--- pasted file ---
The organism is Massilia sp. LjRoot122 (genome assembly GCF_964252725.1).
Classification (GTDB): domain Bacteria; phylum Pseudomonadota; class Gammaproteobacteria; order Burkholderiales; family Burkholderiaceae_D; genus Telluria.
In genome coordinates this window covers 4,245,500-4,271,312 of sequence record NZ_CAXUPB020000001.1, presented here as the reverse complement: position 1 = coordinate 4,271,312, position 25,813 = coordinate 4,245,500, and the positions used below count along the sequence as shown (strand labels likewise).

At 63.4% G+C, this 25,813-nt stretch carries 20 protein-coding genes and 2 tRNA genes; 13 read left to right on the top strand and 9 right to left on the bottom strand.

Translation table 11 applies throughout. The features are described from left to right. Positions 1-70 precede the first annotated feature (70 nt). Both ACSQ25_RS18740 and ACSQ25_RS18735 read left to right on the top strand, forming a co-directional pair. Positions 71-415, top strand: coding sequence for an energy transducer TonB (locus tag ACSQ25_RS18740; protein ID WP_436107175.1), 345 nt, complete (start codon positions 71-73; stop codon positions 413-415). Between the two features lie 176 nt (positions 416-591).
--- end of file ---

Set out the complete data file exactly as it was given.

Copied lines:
The organism is Massilia sp. LjRoot122 (genome assembly GCF_964252725.1).
Classification (GTDB): domain Bacteria; phylum Pseudomonadota; class Gammaproteobacteria; order Burkholderiales; family Burkholderiaceae_D; genus Telluria.
In genome coordinates this window covers 4,245,500-4,271,312 of sequence record NZ_CAXUPB020000001.1, presented here as the reverse complement: position 1 = coordinate 4,271,312, position 25,813 = coordinate 4,245,500, and the positions used below count along the sequence as shown (strand labels likewise).

At 63.4% G+C, this 25,813-nt stretch carries 20 protein-coding genes and 2 tRNA genes; 13 read left to right on the top strand and 9 right to left on the bottom strand.

Translation table 11 applies throughout. The features are described from left to right. Positions 1-70 precede the first annotated feature (70 nt). Both ACSQ25_RS18740 and ACSQ25_RS18735 read left to right on the top strand, forming a co-directional pair. Positions 71-415, top strand: coding sequence for an energy transducer TonB (locus tag ACSQ25_RS18740; protein ID WP_436107175.1), 345 nt, complete (start codon positions 71-73; stop codon positions 413-415). Between the two features lie 176 nt (positions 416-591).